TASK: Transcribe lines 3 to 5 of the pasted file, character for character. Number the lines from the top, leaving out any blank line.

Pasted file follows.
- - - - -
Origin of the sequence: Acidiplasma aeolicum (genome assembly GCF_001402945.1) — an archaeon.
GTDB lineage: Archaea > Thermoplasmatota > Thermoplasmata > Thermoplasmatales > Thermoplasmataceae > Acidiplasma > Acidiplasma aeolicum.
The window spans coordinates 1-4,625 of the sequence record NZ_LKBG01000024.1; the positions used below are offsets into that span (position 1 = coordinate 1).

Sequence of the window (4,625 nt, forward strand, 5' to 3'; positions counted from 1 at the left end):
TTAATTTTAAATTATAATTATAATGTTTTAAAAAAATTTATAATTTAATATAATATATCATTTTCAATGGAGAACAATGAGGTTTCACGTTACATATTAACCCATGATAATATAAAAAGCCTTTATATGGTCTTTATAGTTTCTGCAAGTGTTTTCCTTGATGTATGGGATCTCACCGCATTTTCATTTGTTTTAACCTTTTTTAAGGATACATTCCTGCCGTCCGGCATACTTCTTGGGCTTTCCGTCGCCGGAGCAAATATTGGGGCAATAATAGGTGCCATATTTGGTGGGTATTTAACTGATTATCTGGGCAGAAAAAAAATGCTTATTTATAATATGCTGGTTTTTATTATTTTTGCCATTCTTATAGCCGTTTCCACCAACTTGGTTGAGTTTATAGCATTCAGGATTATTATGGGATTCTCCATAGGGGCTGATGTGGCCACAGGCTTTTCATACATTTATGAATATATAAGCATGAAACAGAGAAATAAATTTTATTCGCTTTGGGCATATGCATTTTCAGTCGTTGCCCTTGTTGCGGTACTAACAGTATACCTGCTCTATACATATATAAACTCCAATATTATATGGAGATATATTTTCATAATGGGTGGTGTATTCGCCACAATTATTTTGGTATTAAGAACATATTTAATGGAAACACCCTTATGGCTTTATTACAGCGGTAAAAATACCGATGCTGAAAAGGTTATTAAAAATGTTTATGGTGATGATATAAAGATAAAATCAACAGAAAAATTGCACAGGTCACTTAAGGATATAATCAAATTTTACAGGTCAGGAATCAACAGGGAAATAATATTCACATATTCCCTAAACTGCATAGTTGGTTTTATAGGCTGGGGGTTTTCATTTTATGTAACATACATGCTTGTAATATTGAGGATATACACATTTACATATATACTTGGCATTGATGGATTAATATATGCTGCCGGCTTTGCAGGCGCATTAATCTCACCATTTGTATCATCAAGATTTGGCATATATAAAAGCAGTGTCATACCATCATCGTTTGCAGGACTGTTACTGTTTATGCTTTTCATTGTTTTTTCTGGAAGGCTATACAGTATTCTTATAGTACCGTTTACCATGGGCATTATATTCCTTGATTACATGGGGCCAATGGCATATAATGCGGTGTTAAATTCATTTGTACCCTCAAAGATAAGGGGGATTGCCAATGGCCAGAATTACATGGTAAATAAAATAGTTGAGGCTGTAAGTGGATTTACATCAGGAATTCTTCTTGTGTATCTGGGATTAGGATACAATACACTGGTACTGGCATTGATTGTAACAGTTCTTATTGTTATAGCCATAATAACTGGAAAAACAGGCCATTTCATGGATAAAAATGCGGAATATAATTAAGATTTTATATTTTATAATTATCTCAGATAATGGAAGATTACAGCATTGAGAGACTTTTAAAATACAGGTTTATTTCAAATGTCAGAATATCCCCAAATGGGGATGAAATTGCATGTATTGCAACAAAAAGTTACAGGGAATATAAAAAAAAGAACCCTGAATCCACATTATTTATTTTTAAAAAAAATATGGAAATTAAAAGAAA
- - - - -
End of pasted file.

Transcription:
The window spans coordinates 1-4,625 of the sequence record NZ_LKBG01000024.1; the positions used below are offsets into that span (position 1 = coordinate 1).

Sequence of the window (4,625 nt, forward strand, 5' to 3'; positions counted from 1 at the left end):
TTAATTTTAAATTATAATTATAATGTTTTAAAAAAATTTATAATTTAATATAATATATCATTTTCAATGGAGAACAATGAGGTTTCACGTTACATATTAACCCATGATAATATAAAAAGCCTTTATATGGTCTTTATAGTTTCTGCAAGTGTTTTCCTTGATGTATGGGATCTCACCGCATTTTCATTTGTTTTAACCTTTTTTAAGGATACATTCCTGCCGTCCGGCATACTTCTTGGGCTTTCCGTCGCCGGAGCAAATATTGGGGCAATAATAGGTGCCATATTTGGTGGGTATTTAACTGATTATCTGGGCAGAAAAAAAATGCTTATTTATAATATGCTGGTTTTTATTATTTTTGCCATTCTTATAGCCGTTTCCACCAACTTGGTTGAGTTTATAGCATTCAGGATTATTATGGGATTCTCCATAGGGGCTGATGTGGCCACAGGCTTTTCATACATTTATGAATATATAAGCATGAAACAGAGAAATAAATTTTATTCGCTTTGGGCATATGCATTTTCAGTCGTTGCCCTTGTTGCGGTACTAACAGTATACCTGCTCTATACATATATAAACTCCAATATTATATGGAGATATATTTTCATAATGGGTGGTGTATTCGCCACAATTATTTTGGTATTAAGAACATATTTAATGGAAACACCCTTATGGCTTTATTACAGCGGTAAAAATACCGATGCTGAAAAGGTTATTAAAAATGTTTATGGTGATGATATAAAGATAAAATCAACAGAAAAATTGCACAGGTCACTTAAGGATATAATCAAATTTTACAGGTCAGGAATCAACAGGGAAATAATATTCACATATTCCCTAAACTGCATAGTTGGTTTTATAGGCTGGGGGTTTTCATTTTATGTAACATACATGCTTGTAATATTGAGGATATACACATTTACATATATACTTGGCATTGATGGATTAATATATGCTGCCGGCTTTGCAGGCGCATTAATCTCACCATTTGTATCATCAAGATTTGGCATATATAAAAGCAGTGTCATACCATCATCGTTTGCAGGACTGTTACTGTTTATGCTTTTCATTGTTTTTTCTGGAAGGCTATACAGTATTCTTATAGTACCGTTTACCATGGGCATTATATTCCTTGATTACATGGGGCCAATGGCATATAATGCGGTGTTAAATTCATTTGTACCCTCAAAGATAAGGGGGATTGCCAATGGCCAGAATTACATGGTAAATAAAATAGTTGAGGCTGTAAGTGGATTTACATCAGGAATTCTTCTTGTGTATCTGGGATTAGGATACAATACACTGGTACTGGCATTGATTGTAACAGTTCTTATTGTTATAGCCATAATAACTGGAAAAACAGGCCATTTCATGGATAAAAATGCGGAATATAATTAAGATTTTATATTTTATAATTATCTCAGATAATGGAAGATTACAGCATTGAGAGACTTTTAAAATACAGGTTTATTTCAAATGTCAGAATATCCCCAAATGGGGATGAAATTGCATGTATTGCAACAAAAAGTTACAGGGAATATAAAAAAAAGAACCCTGAATCCACATTATTTATTTTTAAAAAAAATATGGAAATTAAAAGAAA